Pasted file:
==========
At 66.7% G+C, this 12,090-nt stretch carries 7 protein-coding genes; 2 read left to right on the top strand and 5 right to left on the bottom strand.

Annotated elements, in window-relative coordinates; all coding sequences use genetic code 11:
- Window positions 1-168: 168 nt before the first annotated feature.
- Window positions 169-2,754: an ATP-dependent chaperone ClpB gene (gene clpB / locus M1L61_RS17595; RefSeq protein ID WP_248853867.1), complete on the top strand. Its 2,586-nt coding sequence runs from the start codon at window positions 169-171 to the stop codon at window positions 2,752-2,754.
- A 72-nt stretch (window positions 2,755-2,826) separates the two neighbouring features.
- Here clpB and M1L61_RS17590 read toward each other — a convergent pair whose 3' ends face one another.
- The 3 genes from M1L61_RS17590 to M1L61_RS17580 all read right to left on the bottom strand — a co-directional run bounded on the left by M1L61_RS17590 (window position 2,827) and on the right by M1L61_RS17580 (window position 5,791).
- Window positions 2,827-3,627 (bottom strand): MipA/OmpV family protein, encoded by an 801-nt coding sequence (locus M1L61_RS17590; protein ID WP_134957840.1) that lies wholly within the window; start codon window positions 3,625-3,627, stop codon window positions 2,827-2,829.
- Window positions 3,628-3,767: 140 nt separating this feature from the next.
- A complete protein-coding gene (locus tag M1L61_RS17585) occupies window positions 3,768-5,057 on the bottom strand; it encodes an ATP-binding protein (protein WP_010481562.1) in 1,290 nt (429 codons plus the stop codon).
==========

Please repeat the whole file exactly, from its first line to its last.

At 66.7% G+C, this 12,090-nt stretch carries 7 protein-coding genes; 2 read left to right on the top strand and 5 right to left on the bottom strand.

Annotated elements, in window-relative coordinates; all coding sequences use genetic code 11:
- Window positions 1-168: 168 nt before the first annotated feature.
- Window positions 169-2,754: an ATP-dependent chaperone ClpB gene (gene clpB / locus M1L61_RS17595; RefSeq protein ID WP_248853867.1), complete on the top strand. Its 2,586-nt coding sequence runs from the start codon at window positions 169-171 to the stop codon at window positions 2,752-2,754.
- A 72-nt stretch (window positions 2,755-2,826) separates the two neighbouring features.
- Here clpB and M1L61_RS17590 read toward each other — a convergent pair whose 3' ends face one another.
- The 3 genes from M1L61_RS17590 to M1L61_RS17580 all read right to left on the bottom strand — a co-directional run bounded on the left by M1L61_RS17590 (window position 2,827) and on the right by M1L61_RS17580 (window position 5,791).
- Window positions 2,827-3,627 (bottom strand): MipA/OmpV family protein, encoded by an 801-nt coding sequence (locus M1L61_RS17590; protein ID WP_134957840.1) that lies wholly within the window; start codon window positions 3,625-3,627, stop codon window positions 2,827-2,829.
- Window positions 3,628-3,767: 140 nt separating this feature from the next.
- A complete protein-coding gene (locus tag M1L61_RS17585) occupies window positions 3,768-5,057 on the bottom strand; it encodes an ATP-binding protein (protein WP_010481562.1) in 1,290 nt (429 codons plus the stop codon).